Firle Place, near Lewes. It's one of those big houses that seems to have survived economic crises, and two World Wars, and avoided ownership by the National trust, so it still home to the same family that owns most of the surrounding land as well.
The gardens are on the wild side, and the best views were the swathes of daffs with cowslips coming up beneath. Nice to see some wordsworthian daffodils, thanks to cooler temperatures in East Sussex (I feel like I missed the daffodil peak while I was in San Francisco). The house only opens a few days a year and on Sunday it was for the National Garden Scheme. So I can tick off my first NGS visit for the year.
There were the usual country fayre purveyors of local jams, pies and cheeses, a man making willow trugs and some very fetching owls for the Falconry display. The 'art' area was full of rather unappealing 'crafts' - you know the sort of thing: plastic windmills, stained glass, sad watercolours, all utterly useless and undesirable; a pact has been made that if at some point in the future I walk into one of those tents of tat and actually want to buy something, I will have to be summarily shot. But thankfully, as I had hoped, there were lots of plant stalls - about 20 or so local growers with loads of plants for sale, mostly between £1 and £5, and not your usual run-of-the-mill selection.
My lovely friend is not a gardener, but she was very patient with me as I suddenly turned into a cross between a small child in a sweet shop and an eccentric aunt (I was suffering from a severely blocked left ear that not even some vigorous digging and weeding on Saturday couldn't shift, so was deaf and quite oblivious to much of what she was saying). But, under my instructions, she happily sorted out a whole veg patch's worth of plug plants for £15, while I found a lovely selection of houseleeks to take home, on second thoughts decided against an elphantine-leaved sedum (wrongly named s. matrona), and left with my plant cravings not quite satisfied. So had to stop at a farm shop that yielded a camassia, a couple of small aubergine plants, a small pot of basil and some gladioli, for under a tenner.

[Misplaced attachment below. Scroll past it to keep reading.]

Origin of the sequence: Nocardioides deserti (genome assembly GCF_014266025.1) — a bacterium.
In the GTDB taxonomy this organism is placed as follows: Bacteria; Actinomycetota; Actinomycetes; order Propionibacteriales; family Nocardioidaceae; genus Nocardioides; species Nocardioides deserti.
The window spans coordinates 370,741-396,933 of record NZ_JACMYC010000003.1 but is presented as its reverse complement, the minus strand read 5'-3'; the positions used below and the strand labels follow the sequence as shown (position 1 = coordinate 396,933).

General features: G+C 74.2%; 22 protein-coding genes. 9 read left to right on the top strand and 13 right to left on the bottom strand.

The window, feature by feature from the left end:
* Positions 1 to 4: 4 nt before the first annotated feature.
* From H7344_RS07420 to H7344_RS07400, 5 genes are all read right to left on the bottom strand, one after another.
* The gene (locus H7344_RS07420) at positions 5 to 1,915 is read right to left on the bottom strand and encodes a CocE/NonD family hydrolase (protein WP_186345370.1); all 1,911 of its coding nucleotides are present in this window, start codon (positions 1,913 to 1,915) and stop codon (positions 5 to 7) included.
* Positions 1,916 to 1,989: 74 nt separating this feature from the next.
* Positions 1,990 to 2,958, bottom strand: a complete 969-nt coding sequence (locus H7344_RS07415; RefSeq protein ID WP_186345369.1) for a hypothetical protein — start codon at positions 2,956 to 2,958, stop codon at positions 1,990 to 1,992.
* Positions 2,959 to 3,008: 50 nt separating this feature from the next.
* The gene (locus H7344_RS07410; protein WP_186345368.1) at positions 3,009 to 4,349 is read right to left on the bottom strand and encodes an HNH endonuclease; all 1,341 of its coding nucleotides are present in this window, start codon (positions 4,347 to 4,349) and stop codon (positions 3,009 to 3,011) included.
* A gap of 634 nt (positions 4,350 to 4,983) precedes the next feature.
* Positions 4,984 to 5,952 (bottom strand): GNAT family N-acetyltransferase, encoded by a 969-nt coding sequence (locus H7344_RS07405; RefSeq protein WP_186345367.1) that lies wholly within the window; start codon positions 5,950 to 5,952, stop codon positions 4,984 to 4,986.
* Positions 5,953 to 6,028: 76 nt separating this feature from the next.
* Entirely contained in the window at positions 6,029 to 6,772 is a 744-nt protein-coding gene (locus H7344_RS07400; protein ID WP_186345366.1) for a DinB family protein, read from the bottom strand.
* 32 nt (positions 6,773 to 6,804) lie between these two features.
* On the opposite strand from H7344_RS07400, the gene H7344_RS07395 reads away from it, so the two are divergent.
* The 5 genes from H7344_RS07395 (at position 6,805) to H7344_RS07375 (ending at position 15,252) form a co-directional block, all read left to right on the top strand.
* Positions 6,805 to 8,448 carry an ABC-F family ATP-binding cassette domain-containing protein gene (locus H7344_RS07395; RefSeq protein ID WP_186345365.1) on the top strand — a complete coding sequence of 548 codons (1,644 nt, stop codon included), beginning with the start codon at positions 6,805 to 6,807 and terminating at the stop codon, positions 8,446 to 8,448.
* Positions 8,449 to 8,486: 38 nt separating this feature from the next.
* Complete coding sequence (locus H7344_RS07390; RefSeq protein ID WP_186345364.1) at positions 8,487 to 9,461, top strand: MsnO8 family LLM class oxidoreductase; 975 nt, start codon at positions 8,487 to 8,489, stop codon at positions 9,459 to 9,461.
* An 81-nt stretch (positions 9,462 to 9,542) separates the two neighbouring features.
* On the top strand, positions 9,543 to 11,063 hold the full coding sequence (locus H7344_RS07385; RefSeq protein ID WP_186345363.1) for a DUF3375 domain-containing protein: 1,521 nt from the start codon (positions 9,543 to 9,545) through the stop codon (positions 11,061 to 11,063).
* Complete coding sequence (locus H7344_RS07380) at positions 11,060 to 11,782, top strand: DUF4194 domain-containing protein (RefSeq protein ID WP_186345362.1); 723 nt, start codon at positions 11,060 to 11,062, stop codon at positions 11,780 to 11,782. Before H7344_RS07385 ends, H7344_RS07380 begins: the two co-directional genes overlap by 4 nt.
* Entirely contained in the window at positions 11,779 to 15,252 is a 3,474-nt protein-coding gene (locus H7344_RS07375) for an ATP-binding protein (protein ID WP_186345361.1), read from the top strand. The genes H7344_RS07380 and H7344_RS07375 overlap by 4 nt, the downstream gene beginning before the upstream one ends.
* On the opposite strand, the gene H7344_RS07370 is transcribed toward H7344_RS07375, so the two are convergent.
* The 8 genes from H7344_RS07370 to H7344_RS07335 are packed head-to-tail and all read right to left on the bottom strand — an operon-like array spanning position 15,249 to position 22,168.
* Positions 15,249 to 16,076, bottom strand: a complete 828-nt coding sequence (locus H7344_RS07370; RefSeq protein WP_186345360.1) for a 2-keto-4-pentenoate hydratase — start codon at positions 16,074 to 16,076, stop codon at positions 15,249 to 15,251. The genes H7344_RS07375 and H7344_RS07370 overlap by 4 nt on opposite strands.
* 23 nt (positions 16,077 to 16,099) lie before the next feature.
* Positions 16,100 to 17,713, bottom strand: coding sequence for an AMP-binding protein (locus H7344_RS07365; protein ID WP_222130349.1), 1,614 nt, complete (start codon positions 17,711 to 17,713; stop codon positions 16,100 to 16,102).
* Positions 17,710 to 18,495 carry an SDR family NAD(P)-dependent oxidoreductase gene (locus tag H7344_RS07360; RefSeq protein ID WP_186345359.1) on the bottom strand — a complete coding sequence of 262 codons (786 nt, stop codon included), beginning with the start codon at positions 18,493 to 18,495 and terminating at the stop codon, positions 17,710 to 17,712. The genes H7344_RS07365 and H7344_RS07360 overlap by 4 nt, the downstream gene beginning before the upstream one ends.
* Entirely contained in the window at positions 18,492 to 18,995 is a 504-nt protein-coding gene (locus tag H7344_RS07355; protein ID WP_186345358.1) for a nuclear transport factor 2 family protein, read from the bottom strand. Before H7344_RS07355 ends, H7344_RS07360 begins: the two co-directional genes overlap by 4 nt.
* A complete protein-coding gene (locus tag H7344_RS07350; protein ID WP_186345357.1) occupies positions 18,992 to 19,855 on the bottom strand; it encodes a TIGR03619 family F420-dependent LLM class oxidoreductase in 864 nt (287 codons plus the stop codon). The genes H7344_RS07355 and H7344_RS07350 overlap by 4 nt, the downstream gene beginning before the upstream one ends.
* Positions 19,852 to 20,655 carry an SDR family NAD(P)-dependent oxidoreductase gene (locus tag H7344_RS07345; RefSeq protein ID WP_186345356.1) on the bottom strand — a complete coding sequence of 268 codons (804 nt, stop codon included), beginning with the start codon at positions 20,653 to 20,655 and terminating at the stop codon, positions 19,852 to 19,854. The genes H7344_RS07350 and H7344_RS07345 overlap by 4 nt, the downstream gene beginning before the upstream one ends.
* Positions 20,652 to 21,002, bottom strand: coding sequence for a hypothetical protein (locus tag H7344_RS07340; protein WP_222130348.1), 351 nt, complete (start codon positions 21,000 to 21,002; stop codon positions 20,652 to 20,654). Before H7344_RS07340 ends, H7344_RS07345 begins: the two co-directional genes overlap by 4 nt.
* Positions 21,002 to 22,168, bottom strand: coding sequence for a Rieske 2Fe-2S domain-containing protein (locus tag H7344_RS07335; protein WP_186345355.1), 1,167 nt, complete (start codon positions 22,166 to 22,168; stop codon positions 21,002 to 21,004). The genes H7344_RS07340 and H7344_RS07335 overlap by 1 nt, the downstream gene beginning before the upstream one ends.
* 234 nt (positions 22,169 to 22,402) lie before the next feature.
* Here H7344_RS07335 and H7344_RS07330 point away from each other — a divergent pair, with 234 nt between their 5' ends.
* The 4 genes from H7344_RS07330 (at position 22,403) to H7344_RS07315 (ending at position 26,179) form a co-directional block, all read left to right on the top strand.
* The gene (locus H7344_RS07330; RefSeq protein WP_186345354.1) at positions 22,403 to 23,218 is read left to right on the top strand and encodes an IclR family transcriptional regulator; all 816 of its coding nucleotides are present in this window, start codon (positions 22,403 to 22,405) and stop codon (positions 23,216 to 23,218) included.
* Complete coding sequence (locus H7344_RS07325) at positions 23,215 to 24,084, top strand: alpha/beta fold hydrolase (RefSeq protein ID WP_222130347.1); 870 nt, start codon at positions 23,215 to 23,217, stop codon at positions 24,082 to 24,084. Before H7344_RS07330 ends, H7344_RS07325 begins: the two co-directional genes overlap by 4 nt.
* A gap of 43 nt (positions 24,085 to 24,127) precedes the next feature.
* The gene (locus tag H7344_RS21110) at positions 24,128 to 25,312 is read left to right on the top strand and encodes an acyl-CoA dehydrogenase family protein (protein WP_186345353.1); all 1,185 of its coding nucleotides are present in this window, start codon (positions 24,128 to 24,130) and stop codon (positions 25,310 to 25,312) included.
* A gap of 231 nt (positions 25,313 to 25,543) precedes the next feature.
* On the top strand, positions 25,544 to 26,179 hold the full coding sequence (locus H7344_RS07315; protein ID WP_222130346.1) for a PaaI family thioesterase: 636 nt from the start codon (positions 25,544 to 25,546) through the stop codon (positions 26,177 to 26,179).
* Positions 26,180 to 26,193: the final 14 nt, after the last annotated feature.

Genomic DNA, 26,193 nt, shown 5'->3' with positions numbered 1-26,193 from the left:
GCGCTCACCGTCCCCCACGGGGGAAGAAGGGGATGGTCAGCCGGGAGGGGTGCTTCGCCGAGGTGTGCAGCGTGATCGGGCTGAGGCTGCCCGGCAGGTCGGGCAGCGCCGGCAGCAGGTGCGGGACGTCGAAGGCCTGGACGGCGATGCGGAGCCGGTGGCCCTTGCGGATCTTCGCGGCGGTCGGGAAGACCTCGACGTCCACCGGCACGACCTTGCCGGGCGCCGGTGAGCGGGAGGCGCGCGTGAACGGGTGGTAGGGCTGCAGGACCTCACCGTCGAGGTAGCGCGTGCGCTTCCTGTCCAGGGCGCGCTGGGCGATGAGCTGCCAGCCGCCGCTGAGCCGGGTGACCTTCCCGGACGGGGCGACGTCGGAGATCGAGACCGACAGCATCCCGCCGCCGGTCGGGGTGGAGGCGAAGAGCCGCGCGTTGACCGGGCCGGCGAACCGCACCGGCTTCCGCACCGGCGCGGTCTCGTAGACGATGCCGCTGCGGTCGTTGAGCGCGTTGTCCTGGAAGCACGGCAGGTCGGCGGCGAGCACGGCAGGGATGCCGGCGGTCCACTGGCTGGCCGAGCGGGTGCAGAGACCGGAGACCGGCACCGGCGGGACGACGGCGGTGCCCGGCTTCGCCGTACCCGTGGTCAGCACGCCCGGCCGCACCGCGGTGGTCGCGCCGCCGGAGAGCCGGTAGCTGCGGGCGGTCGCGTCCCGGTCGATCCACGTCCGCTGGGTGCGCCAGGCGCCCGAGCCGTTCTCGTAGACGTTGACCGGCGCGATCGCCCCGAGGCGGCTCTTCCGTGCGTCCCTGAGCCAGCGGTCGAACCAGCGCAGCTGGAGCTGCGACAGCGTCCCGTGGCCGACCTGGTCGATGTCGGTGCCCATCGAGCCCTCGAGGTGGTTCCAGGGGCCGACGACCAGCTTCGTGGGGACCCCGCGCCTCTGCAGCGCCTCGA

Shopping always whets the appetite and the cake situation at Firle Place had been a bit disappointing - not up to usual NGS standards. So, back at Pook Hill, Jan made some infinitely superior scones. In true lazy Sunday style, the promise to dig over the veg patch somehow never materialised. Sorry Jan: next time!